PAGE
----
The oral microbiome in dental caries.
Polish journal of microbiology
Dental caries is one of the most common chronic and multifactorial diseases affecting the human population. The appearance of a caries lesion is determined by the coexistence of three main factors: acidogenic and acidophilic microorganisms, carbohydrates derived from the diet, and host factors. Socio-economic and behavioral factors also play an important role in the etiology of the disease. Caries develops as a result of an ecological imbalance in the stable oral microbiom. Oral microorganisms form dental plaque on the surfaces of teeth, which is the cause of the caries process, and shows features of the classic biofilm. Biofilm formation appears to be influenced by large scale changes in protein expression over time and under genetic control Cariogenic microorganisms produce lactic, formic, acetic and propionic acids, which are a product of carbohydrate metabolism. Their presence causes a decrease in pH level below 5.5, resulting in demineralization of enamel hydroxyapatite crystals and proteolytic breakdown of the structure of tooth hard tissues. Streptococcus mutans, other streptococci of the so-called non-mutans streptococci group, Actinomyces and Lactobacillus play a key role in this process. Dental biofilm is a dynamic, constantly active metabolically structure. The alternating processes of decrease and increase of biofilm pH occur, which are followed by the respective processes of de- and remineralisation of the tooth surface. In healthy conditions, these processes are in balance and no permanent damage to the tooth enamel surface occurs.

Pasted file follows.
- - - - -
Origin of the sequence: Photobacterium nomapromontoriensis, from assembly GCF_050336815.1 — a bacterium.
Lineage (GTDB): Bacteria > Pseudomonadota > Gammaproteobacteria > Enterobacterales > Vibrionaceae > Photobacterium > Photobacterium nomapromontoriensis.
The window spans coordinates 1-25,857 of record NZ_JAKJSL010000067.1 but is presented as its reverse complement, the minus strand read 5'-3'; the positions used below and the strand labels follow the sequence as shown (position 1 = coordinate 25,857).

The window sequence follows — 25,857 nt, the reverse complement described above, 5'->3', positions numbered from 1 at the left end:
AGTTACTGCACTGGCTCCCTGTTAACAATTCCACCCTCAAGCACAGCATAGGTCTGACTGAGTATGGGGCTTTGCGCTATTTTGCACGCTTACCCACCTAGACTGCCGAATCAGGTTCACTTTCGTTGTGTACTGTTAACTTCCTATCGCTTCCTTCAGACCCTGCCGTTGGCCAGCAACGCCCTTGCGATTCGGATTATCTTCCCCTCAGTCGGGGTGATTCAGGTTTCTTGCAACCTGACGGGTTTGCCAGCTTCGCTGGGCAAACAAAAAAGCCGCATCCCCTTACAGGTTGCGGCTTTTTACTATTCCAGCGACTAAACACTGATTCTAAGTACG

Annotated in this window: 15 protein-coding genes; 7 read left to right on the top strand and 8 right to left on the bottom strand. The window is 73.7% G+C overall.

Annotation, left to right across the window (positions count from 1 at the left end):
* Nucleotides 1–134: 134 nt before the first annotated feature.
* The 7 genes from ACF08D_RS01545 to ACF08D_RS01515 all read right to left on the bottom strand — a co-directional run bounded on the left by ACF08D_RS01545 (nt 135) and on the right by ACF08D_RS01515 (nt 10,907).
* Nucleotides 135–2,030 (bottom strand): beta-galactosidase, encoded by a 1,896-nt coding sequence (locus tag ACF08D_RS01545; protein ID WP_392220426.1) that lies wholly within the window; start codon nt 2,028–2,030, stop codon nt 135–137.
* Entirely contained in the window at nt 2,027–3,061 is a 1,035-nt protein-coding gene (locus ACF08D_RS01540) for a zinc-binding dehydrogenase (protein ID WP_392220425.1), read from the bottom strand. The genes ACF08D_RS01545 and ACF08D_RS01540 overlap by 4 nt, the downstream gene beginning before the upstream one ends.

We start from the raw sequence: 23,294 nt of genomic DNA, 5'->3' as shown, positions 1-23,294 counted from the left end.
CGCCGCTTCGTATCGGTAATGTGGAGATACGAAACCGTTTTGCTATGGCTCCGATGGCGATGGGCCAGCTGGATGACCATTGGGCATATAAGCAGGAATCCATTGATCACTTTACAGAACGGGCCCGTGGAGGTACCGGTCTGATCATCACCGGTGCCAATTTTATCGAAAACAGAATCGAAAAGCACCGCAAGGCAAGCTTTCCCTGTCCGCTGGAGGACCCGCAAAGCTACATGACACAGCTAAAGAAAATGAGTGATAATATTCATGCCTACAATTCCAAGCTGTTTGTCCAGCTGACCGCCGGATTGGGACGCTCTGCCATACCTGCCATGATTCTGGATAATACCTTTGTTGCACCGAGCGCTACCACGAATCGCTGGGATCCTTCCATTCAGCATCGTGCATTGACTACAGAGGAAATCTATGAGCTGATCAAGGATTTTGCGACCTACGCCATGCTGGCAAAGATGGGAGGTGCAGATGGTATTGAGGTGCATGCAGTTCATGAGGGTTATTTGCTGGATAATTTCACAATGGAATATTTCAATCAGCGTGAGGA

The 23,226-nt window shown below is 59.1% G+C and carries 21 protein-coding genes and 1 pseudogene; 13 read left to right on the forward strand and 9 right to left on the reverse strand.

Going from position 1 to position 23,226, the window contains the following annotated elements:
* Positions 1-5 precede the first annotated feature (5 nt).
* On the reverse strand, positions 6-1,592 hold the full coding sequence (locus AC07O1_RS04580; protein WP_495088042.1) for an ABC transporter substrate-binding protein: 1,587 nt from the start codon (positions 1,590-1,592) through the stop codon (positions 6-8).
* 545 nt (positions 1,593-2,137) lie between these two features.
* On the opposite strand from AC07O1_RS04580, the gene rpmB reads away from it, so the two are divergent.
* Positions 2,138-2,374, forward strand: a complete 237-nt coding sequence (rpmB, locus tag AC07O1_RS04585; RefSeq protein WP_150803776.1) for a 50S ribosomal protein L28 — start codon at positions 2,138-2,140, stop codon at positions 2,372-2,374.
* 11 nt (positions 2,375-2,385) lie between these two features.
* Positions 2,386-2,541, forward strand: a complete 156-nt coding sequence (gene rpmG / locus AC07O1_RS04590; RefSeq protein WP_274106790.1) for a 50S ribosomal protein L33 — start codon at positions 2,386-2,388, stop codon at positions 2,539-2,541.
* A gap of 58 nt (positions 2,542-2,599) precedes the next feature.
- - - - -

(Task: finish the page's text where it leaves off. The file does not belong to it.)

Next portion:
Beyond Streptococcus mutans: clinical implications of the evolving dental caries aetiological paradigms and its associated microbiome.
Philip N,Suneja B,Walsh L
British dental journal